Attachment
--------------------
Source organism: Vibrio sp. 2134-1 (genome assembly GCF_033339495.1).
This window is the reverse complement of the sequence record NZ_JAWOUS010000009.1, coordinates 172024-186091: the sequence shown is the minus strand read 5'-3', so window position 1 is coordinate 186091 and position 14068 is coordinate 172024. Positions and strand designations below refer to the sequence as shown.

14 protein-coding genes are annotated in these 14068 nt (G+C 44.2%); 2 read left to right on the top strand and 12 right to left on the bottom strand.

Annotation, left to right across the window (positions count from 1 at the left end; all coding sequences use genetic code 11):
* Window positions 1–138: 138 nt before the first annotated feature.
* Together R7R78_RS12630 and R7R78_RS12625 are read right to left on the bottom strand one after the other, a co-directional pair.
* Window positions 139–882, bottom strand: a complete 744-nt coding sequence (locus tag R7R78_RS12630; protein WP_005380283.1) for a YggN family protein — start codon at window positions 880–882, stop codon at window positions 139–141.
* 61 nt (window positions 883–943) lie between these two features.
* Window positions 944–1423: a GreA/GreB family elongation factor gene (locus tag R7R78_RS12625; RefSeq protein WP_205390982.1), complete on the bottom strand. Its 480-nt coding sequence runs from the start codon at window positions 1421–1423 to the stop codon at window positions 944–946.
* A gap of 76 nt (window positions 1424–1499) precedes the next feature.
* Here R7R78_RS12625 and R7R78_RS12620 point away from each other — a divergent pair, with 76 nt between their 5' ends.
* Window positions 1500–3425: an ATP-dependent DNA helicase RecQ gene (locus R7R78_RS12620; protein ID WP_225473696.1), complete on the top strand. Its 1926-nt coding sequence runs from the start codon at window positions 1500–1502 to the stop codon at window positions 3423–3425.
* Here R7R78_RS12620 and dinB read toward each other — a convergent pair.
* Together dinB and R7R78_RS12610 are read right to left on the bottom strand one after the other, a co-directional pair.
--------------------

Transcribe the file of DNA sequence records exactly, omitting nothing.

Source organism: Vibrio sp. 2134-1 (genome assembly GCF_033339495.1).
This window is the reverse complement of the sequence record NZ_JAWOUS010000009.1, coordinates 172024-186091: the sequence shown is the minus strand read 5'-3', so window position 1 is coordinate 186091 and position 14068 is coordinate 172024. Positions and strand designations below refer to the sequence as shown.

14 protein-coding genes are annotated in these 14068 nt (G+C 44.2%); 2 read left to right on the top strand and 12 right to left on the bottom strand.

Annotation, left to right across the window (positions count from 1 at the left end; all coding sequences use genetic code 11):
* Window positions 1–138: 138 nt before the first annotated feature.
* Together R7R78_RS12630 and R7R78_RS12625 are read right to left on the bottom strand one after the other, a co-directional pair.
* Window positions 139–882, bottom strand: a complete 744-nt coding sequence (locus tag R7R78_RS12630; protein WP_005380283.1) for a YggN family protein — start codon at window positions 880–882, stop codon at window positions 139–141.
* 61 nt (window positions 883–943) lie between these two features.
* Window positions 944–1423: a GreA/GreB family elongation factor gene (locus tag R7R78_RS12625; RefSeq protein WP_205390982.1), complete on the bottom strand. Its 480-nt coding sequence runs from the start codon at window positions 1421–1423 to the stop codon at window positions 944–946.
* A gap of 76 nt (window positions 1424–1499) precedes the next feature.
* Here R7R78_RS12625 and R7R78_RS12620 point away from each other — a divergent pair, with 76 nt between their 5' ends.
* Window positions 1500–3425: an ATP-dependent DNA helicase RecQ gene (locus R7R78_RS12620; protein ID WP_225473696.1), complete on the top strand. Its 1926-nt coding sequence runs from the start codon at window positions 1500–1502 to the stop codon at window positions 3423–3425.
* Here R7R78_RS12620 and dinB read toward each other — a convergent pair.
* Together dinB and R7R78_RS12610 are read right to left on the bottom strand one after the other, a co-directional pair.